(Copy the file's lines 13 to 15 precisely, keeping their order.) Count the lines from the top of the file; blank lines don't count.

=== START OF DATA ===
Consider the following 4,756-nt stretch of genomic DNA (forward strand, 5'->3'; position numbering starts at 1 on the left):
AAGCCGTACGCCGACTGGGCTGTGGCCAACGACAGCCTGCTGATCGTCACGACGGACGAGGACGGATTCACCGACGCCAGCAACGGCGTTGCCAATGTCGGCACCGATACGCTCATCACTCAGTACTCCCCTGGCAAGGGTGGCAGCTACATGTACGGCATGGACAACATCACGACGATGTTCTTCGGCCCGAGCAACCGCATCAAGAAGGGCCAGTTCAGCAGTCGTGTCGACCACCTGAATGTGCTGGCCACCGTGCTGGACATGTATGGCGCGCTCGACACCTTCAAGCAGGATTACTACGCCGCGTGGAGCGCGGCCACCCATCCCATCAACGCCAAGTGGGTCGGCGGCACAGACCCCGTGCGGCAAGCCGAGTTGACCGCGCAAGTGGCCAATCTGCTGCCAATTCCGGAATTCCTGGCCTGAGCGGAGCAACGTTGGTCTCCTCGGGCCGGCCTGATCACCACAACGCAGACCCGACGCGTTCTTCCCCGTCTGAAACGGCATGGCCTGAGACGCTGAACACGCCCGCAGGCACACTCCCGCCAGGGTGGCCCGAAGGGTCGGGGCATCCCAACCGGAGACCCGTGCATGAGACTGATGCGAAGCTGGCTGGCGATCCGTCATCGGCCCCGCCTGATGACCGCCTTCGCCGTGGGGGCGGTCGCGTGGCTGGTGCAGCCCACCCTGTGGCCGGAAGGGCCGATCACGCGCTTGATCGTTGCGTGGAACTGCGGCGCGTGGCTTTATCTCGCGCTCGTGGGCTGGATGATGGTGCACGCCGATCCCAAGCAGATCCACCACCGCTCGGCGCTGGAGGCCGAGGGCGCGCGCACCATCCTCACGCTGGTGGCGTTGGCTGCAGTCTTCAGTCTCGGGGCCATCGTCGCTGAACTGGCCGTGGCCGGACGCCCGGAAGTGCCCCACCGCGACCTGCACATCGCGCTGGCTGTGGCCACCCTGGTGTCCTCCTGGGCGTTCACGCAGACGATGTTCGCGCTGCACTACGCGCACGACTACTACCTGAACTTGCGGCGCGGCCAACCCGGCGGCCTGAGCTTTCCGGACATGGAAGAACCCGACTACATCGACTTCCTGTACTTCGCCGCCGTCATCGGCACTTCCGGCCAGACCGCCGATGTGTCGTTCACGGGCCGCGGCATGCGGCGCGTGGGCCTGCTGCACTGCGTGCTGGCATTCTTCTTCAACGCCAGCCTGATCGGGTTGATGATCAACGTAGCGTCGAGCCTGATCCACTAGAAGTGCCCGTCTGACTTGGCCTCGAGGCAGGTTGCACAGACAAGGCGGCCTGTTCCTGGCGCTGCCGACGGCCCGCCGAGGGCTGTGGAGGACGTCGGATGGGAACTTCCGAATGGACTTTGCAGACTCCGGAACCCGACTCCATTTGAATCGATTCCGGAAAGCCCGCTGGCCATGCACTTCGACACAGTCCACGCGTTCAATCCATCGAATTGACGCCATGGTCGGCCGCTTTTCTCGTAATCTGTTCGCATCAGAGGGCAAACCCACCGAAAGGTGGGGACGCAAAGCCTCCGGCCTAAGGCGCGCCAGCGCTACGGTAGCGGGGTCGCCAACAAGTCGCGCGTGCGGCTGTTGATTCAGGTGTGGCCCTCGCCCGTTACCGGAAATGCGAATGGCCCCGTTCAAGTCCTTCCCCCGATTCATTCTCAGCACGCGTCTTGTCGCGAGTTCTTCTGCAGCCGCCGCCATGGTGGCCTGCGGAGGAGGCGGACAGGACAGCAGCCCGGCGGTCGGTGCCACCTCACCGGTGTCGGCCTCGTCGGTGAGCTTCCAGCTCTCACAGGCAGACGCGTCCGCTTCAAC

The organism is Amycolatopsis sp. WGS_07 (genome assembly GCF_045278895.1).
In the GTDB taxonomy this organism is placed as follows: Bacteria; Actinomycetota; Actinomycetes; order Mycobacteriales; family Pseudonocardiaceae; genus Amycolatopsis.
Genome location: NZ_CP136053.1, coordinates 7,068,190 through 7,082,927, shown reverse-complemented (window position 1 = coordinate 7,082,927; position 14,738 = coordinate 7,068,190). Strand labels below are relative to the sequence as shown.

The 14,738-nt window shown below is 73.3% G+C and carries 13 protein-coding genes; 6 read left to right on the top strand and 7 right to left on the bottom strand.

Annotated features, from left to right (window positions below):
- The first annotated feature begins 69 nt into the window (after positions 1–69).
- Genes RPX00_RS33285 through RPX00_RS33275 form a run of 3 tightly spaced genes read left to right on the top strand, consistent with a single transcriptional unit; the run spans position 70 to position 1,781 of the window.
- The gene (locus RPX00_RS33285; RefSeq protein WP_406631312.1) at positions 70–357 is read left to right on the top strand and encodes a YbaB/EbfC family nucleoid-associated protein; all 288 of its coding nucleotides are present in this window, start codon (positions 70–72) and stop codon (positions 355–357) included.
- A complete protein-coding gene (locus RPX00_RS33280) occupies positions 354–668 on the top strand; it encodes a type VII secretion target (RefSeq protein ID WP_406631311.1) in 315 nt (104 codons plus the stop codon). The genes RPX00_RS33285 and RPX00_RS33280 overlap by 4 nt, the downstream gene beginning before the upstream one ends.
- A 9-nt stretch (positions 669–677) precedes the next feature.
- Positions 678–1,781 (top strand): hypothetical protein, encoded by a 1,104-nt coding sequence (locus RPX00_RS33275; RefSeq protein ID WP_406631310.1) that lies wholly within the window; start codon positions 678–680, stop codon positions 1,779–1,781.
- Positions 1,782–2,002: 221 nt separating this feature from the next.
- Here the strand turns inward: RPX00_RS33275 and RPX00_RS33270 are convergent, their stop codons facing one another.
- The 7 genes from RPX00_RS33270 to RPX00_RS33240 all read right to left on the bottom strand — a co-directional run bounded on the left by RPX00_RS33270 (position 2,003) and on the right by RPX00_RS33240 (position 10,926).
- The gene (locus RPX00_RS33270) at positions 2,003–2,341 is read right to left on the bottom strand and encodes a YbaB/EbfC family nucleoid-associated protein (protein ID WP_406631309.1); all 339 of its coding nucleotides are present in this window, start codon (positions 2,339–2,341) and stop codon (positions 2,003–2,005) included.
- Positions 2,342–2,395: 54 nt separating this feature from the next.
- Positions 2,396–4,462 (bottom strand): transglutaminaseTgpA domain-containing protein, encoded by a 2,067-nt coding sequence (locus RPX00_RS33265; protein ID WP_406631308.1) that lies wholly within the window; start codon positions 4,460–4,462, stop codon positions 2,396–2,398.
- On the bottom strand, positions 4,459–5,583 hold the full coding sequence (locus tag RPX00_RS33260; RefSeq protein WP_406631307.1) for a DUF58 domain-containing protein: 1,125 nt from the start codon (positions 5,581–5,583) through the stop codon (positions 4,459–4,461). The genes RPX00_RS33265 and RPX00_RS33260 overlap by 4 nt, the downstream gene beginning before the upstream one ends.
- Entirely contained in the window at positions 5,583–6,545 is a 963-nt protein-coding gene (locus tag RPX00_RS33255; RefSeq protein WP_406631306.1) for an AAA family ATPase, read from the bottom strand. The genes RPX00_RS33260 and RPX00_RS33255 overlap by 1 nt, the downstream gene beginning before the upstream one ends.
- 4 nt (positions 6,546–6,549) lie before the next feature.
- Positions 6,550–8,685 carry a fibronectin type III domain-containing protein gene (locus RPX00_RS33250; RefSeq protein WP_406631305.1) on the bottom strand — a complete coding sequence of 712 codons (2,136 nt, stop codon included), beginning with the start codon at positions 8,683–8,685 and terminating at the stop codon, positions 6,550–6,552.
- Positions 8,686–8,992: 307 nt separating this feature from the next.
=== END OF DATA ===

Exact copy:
- Positions 678–1,781 (top strand): hypothetical protein, encoded by a 1,104-nt coding sequence (locus RPX00_RS33275; RefSeq protein ID WP_406631310.1) that lies wholly within the window; start codon positions 678–680, stop codon positions 1,779–1,781.
- Positions 1,782–2,002: 221 nt separating this feature from the next.
- Here the strand turns inward: RPX00_RS33275 and RPX00_RS33270 are convergent, their stop codons facing one another.